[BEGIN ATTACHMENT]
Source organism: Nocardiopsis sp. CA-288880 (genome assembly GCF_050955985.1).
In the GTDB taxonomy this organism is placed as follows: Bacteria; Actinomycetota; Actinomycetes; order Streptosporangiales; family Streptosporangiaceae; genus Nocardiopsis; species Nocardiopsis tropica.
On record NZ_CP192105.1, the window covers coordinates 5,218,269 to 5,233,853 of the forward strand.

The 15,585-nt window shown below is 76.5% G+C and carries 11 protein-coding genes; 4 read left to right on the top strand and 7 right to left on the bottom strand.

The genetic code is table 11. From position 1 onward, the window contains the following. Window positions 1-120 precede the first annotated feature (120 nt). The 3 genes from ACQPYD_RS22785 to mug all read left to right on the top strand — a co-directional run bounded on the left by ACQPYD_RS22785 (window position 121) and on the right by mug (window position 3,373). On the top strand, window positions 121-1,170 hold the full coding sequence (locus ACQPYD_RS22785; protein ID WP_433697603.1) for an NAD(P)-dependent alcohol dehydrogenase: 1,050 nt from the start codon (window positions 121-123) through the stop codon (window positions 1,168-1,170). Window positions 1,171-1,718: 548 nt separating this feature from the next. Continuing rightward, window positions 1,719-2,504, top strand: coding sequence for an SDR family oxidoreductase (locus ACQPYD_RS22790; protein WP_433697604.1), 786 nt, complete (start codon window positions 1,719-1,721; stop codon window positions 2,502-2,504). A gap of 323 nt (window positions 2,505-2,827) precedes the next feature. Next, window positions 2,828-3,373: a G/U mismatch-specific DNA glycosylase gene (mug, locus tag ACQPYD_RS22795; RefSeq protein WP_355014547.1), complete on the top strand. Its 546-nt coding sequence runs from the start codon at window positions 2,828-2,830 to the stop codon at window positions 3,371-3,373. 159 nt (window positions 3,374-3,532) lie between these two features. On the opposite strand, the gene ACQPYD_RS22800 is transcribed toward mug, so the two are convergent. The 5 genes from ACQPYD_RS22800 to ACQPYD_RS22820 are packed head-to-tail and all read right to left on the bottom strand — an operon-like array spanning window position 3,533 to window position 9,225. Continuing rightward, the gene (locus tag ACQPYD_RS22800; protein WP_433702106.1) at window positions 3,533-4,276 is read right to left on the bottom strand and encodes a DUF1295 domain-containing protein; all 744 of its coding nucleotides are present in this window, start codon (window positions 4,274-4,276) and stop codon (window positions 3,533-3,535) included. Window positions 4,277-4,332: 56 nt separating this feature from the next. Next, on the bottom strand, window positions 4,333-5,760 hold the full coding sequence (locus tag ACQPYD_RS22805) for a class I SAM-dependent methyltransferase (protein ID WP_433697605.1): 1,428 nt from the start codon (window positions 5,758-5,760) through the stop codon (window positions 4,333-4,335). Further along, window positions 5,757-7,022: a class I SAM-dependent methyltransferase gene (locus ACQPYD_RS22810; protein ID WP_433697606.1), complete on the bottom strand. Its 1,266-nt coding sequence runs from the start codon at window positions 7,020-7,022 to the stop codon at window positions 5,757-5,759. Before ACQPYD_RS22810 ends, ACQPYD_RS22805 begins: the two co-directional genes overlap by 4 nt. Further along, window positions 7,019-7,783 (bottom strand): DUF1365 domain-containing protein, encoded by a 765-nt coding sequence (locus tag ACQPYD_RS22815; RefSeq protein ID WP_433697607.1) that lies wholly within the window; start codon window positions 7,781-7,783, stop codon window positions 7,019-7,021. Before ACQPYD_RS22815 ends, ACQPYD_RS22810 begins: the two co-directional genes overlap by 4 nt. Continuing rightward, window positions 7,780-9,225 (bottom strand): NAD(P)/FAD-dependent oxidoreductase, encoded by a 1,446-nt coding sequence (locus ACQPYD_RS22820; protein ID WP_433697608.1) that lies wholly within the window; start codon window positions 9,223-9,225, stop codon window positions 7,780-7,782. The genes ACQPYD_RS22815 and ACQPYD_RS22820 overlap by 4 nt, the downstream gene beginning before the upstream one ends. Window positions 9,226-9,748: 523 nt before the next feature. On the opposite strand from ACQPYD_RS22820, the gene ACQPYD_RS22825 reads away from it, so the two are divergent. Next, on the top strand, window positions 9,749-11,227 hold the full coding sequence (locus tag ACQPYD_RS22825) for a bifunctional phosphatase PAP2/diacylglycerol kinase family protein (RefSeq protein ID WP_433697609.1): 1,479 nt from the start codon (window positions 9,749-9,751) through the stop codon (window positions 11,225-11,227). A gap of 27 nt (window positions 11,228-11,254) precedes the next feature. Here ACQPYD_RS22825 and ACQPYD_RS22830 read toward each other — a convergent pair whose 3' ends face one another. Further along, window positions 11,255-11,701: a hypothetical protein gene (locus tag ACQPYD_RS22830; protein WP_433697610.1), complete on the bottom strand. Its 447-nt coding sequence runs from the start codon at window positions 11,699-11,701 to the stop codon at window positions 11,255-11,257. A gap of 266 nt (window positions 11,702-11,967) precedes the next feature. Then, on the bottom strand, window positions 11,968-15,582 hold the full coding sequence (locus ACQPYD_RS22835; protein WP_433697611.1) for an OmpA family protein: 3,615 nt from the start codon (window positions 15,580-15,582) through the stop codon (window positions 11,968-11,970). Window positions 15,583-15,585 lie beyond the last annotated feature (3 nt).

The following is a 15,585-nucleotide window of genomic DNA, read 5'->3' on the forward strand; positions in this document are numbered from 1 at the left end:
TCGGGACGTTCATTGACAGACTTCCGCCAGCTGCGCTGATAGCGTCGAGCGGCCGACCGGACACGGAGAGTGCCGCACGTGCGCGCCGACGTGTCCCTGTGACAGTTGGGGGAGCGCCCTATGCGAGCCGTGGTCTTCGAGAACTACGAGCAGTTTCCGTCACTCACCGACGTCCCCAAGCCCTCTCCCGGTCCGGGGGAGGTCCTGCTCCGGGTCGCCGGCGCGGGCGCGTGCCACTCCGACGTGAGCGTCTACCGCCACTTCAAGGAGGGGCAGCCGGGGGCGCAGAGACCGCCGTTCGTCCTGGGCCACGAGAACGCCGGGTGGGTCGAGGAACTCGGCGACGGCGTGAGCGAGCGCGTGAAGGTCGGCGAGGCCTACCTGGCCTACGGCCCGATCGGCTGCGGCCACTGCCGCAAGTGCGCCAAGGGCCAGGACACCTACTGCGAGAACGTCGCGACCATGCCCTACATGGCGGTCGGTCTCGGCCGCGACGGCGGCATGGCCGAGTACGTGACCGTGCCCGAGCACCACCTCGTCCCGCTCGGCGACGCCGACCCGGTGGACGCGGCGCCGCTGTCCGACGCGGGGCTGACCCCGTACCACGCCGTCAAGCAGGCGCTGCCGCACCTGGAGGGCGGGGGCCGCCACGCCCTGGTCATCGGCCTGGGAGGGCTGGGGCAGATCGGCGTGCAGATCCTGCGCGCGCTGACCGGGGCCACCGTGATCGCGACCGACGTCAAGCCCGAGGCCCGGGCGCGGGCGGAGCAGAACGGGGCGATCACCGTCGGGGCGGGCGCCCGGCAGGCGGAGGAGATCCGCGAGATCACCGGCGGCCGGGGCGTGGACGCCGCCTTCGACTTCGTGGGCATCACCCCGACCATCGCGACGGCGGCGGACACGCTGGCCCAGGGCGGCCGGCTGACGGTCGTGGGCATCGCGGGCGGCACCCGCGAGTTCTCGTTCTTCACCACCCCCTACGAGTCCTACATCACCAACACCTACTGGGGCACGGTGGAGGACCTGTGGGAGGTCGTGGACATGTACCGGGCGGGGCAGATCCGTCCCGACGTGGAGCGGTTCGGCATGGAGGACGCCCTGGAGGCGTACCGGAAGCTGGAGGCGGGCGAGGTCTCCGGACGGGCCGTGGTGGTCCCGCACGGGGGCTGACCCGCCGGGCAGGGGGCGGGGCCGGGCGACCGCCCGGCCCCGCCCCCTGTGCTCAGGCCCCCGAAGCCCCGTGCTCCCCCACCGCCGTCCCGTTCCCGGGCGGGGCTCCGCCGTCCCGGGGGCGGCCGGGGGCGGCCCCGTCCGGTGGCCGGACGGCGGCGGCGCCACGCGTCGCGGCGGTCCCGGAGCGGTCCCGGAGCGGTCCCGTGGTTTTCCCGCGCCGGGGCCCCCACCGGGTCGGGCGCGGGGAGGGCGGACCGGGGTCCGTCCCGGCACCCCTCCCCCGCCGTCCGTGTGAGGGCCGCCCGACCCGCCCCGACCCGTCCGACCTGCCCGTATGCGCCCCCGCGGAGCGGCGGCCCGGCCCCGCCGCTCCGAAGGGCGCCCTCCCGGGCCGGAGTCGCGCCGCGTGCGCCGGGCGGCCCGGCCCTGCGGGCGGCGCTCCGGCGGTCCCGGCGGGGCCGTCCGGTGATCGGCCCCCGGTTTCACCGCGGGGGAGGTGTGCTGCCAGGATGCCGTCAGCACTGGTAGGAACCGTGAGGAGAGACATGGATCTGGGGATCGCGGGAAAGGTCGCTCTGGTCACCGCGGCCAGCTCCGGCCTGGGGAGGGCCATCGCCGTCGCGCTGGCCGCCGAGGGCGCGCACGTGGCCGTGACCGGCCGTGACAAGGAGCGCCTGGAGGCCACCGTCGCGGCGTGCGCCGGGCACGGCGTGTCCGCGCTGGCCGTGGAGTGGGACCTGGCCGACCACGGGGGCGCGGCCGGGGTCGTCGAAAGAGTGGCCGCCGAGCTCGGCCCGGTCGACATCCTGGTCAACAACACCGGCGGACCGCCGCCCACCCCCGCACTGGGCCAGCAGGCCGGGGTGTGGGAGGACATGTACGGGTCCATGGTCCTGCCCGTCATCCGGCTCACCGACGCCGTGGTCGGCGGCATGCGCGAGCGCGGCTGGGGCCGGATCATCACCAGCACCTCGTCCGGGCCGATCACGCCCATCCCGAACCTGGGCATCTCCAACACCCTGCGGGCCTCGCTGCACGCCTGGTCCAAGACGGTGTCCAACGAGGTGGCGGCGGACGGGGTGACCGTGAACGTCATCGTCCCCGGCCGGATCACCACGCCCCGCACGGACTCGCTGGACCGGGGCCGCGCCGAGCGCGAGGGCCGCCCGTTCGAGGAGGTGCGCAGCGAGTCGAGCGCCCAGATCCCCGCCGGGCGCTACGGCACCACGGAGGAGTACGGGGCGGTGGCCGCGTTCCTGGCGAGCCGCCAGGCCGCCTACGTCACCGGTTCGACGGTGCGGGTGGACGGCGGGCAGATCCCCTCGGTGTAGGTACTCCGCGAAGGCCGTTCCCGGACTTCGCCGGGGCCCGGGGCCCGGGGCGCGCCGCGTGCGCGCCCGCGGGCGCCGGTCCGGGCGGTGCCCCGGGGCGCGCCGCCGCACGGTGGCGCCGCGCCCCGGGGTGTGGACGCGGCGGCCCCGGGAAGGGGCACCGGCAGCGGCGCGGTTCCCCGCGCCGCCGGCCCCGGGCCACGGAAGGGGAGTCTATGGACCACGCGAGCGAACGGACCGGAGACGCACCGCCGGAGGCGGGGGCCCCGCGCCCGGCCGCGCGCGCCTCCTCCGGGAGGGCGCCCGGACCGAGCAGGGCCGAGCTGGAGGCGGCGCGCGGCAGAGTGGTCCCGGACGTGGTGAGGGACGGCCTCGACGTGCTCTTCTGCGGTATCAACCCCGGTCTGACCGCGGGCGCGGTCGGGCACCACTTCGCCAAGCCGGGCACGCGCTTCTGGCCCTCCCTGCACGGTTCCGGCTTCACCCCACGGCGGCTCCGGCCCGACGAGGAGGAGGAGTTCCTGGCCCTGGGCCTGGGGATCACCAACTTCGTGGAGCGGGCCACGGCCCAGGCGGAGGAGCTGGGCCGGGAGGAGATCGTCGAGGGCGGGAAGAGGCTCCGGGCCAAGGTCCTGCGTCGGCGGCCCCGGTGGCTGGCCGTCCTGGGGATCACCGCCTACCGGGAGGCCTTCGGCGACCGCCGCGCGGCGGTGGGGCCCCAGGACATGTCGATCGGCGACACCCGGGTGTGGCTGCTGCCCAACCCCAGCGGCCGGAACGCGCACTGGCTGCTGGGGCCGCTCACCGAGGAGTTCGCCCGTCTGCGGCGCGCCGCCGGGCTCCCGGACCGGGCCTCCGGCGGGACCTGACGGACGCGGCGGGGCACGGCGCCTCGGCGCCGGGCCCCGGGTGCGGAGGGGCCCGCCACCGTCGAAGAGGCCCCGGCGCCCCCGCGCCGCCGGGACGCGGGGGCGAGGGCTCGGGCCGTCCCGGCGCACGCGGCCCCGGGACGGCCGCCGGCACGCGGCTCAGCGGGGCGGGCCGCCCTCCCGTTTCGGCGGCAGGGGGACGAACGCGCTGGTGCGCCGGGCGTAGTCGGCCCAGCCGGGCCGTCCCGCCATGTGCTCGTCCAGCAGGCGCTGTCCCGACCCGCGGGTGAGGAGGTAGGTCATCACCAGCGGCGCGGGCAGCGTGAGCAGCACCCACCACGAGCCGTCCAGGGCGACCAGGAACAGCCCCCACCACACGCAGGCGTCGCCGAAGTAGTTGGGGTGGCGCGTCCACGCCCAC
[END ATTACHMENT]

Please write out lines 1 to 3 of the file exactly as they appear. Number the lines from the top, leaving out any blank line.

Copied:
Source organism: Nocardiopsis sp. CA-288880 (genome assembly GCF_050955985.1).
In the GTDB taxonomy this organism is placed as follows: Bacteria; Actinomycetota; Actinomycetes; order Streptosporangiales; family Streptosporangiaceae; genus Nocardiopsis; species Nocardiopsis tropica.
On record NZ_CP192105.1, the window covers coordinates 5,218,269 to 5,233,853 of the forward strand.